|Publication number||US4973825 A|
|Application number||US 07/367,634|
|Publication date||27 Nov 1990|
|Filing date||19 Jun 1989|
|Priority date||12 Nov 1988|
|Also published as||DE3838447A1, EP0369321A2, EP0369321A3, EP0369321B1|
|Publication number||07367634, 367634, US 4973825 A, US 4973825A, US-A-4973825, US4973825 A, US4973825A|
|Inventors||Reinhold Hopfensperger, Rolf Tungl|
|Original Assignee||Standard Elektrik Lorenz Ag|
|Export Citation||BiBTeX, EndNote, RefMan|
|Patent Citations (9), Referenced by (1), Classifications (10), Legal Events (7)|
|External Links: USPTO, USPTO Assignment, Espacenet|
The present invention relates to a circulation fan for baking ovens, particularly for combined circulation and microwave ovens. In the case of combined circulation and microwave ovens, it must be insured that the radio frequency (RF) radiation in a baking muffle does not leak out. A particularly critical point where leakage should be prevented is not only the opening for the drive shaft in the back wall of the baking muffle, but also the drive shaft itself. To achieve a certain amount of leakage damping, the diameter of the opening should not exceed one quarter of a wavelength of the radio frequency. This condition can be met without major difficulty. To control the part of the radio frequency escaping via the drive shaft is much more difficult. If, for example, the length of the portion of the drive shaft protruding from the baking muffle is the wavelength lambda or one quarter, one half, five eighths, or a multiple of the wavelength lambda times a velocity factor, the drive shaft will act as a radiator (part of an antenna), with the back wall of the baking muffle used as a counterpoise. The velocity factor is a function of the material and the diameter of the drive shaft. Part of the energy radiated via the draft shaft is damped and converted into heat by the stator lamination of the drive motor and by the supporting members, but the free part can radiate unhindered. From German Pat. No. 31 18 463 it is known that a drive shaft made from ceramic material prevents the leakage of RF energy. This solution is very effective but also very expensive .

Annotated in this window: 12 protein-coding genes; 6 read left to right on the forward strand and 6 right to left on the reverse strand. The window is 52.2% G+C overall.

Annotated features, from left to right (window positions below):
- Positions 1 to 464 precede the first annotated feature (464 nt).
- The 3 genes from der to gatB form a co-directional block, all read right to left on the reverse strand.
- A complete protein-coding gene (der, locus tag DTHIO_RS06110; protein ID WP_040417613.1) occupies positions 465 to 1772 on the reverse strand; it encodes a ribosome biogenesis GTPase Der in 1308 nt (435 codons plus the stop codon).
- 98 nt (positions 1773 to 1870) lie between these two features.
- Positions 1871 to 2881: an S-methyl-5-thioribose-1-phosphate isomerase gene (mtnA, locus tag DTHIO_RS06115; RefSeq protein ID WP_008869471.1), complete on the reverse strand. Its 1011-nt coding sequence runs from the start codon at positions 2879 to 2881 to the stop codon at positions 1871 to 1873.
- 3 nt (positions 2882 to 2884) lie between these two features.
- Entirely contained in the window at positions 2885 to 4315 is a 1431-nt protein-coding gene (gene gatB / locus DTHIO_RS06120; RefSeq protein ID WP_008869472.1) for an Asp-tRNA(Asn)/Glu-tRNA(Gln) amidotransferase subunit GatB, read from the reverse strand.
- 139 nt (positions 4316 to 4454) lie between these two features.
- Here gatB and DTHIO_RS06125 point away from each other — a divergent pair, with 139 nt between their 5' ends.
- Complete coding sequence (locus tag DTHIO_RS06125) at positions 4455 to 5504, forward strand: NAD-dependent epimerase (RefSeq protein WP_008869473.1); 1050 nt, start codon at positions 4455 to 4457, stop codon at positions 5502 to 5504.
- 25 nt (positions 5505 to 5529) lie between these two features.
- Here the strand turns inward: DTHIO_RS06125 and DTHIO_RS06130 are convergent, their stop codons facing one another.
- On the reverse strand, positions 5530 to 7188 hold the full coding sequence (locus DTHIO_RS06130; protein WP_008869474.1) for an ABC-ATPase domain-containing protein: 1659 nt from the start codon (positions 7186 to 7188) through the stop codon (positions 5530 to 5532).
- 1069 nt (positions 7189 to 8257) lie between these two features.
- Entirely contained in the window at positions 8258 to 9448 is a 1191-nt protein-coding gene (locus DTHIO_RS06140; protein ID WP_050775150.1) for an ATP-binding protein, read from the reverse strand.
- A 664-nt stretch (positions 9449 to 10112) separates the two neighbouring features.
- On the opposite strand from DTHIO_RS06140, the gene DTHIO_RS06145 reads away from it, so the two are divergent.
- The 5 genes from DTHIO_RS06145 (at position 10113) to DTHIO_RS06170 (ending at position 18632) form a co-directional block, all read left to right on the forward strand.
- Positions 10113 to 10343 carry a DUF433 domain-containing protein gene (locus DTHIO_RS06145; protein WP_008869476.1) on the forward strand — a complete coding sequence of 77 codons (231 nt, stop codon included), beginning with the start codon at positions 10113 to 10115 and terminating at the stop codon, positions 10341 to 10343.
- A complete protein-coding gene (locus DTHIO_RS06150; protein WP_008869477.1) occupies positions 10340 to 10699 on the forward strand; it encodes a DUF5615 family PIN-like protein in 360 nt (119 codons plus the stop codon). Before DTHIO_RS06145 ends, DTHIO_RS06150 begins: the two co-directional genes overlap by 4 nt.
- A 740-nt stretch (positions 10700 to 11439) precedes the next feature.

It is, therefore, the object of the invention to provide an effective and low-cost solution to the problem of how to prevent the radiation of RF energy via the drive shaft. This object is attained by a circulation fan having a baking muffle having a back wall, an electric motor flanged to the back wall of the baking muffle by means of a supporting member and a drive shaft extending through an opening in the back wall of the baking muffle into the baking muffle, wherein there is a conductive connection near the drive shaft between the drive shaft and the back wall of the baking muffle.
An advantage of the invention lies in the fact that a drive shaft of metal is still used. To damp the escaping RF energy, advantage is taken of the fact that, because of the high frequencies (order of about 2.5 GHz), a pronounced skin effect comes into play. This means that the electric energy leaves the baking muffle mainly via the surface of the drive shaft.